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McGOWAN v. STATE

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Court of Appeals of Georgia.

McGOWAN v. The STATE.

No. A10A0665.

Decided: April 29, 2010

Rudolph McGowan appeals from a trial court order denying his motion for discharge and acquittal for violation of his constitutional right to a speedy trial. Because the order is insufficient for us to determine whether the trial court abused its discretion, we vacate the judgment and remand for the entry of an order applying the analysis employed in Barker v. Wingo, 407 U.S. 514 (92 SC 2182, 33 LE2d 101) (1972).

McGowan was arrested on May 10, 2006, and subsequently indicted on December 14, 2006. McGowan filed a demand for speedy trial on March 2, 2007, but withdrew that demand days later when informed that the State planned to reindict the case. The State reindicted McGowan on March 12, 2007 for attempt to traffick in marijuana and illegal use of a communication device. On March 19, 2009, McGowan filed a plea in bar for discharge and acquittal for violation of his constitutional right to a speedy trial. Following a hearing, the trial court summarily denied McGowan's motion in a two-sentence order.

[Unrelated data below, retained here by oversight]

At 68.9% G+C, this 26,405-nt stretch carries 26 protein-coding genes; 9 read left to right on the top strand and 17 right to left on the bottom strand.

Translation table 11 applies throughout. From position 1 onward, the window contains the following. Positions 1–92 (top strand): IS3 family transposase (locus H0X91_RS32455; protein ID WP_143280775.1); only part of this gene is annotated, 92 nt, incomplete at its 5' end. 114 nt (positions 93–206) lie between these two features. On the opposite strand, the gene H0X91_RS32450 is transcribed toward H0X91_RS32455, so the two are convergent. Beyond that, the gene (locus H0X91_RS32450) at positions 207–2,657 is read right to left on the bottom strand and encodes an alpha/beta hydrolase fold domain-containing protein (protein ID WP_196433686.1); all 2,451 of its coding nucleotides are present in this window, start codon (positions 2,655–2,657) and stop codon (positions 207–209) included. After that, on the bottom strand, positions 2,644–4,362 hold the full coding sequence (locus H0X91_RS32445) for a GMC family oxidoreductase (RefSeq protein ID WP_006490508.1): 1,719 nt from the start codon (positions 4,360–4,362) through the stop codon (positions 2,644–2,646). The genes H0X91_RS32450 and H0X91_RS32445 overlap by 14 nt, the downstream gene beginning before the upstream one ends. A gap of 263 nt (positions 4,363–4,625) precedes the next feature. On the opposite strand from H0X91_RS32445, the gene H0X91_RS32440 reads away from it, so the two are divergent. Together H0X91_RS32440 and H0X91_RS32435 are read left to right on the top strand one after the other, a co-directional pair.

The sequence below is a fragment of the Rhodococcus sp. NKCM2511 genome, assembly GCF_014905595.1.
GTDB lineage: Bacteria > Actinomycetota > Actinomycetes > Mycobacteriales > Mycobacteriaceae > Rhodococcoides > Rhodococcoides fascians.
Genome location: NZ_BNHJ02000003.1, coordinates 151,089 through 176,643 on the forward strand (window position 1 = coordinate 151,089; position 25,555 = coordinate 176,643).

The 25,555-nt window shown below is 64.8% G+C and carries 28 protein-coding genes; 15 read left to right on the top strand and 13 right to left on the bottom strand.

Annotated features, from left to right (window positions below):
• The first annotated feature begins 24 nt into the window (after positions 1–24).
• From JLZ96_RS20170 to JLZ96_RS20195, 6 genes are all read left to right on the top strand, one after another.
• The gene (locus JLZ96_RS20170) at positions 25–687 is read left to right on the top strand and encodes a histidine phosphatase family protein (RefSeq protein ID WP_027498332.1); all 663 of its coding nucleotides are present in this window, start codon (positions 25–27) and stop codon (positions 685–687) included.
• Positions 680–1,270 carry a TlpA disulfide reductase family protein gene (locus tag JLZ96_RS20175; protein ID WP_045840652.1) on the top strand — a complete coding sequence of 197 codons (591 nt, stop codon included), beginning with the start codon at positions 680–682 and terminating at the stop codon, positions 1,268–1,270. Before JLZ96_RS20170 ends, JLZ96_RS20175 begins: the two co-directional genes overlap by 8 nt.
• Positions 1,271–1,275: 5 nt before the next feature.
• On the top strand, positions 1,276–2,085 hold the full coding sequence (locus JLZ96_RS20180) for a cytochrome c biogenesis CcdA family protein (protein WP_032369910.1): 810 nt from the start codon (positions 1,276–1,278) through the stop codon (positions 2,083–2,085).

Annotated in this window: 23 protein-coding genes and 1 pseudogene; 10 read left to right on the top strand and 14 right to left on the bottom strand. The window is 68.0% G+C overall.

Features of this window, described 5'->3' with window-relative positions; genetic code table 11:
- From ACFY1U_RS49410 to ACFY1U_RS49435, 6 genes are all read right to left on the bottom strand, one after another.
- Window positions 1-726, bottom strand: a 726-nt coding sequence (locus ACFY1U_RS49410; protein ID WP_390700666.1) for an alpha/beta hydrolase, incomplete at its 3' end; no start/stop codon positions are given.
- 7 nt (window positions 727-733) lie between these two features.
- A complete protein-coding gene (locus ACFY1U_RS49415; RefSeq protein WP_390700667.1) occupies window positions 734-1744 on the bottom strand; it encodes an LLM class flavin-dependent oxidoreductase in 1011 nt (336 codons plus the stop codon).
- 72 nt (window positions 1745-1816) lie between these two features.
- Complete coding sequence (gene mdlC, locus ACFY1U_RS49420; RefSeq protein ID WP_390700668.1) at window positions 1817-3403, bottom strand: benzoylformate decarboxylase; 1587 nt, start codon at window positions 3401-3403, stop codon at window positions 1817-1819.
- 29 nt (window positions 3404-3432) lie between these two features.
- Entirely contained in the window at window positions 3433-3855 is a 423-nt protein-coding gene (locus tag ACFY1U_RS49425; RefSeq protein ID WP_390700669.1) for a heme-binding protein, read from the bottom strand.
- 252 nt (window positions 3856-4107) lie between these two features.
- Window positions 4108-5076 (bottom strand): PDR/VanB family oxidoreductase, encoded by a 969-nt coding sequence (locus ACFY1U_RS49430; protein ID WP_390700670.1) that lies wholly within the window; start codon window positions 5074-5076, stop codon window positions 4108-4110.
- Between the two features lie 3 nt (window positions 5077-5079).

In Barker v. Wingo, the Supreme Court of the United States identified four factors to be considered by a court in determining whether an accused's constitutional right to a speedy trial had been violated (a) the length of the delay, (b) the reason for the delay, (c) the defendant's assertion of his right, and (d) the prejudice to the defendant. The Supreme Court further stated that it regarded none of the factors as either a necessary or sufficient condition to a finding of a deprivation of the right of speedy trial but rather that the factors should be considered together in a balancing test of the conduct of the prosecution and the defendant.

(Citation and punctuation omitted.) Boseman v. State, 263 Ga. 730, 731(1) (438 SE2D 626) (1994).

“[I]n a case implicating the defendant's right to a speedy trial as guaranteed by the Sixth Amendment to the United States Constitution and applicable to the states by the Due Process Clause of the Fourteenth Amendment, it is essential for the trial court to enter findings of fact and conclusions of law consistent with the Barker v. Wingo factors outlined herein.” (Citations, punctuation and footnote omitted.) Bryant v. State, 265 Ga.App. 234, 236 (593 S.E.2d 705) (2004). Here, the trial court made no findings with respect to the Barker factors. We therefore vacate the trial court's order and remand this case for the entry of an appropriate order. Id.; see State v. Lessing, --- Ga.App. ---- (Case no. A09A2277; decided February 1, 2010).

Judgment vacated and case remanded.

SMITH, Presiding Judge.

MIKELL and ADAMS, JJ., concur.

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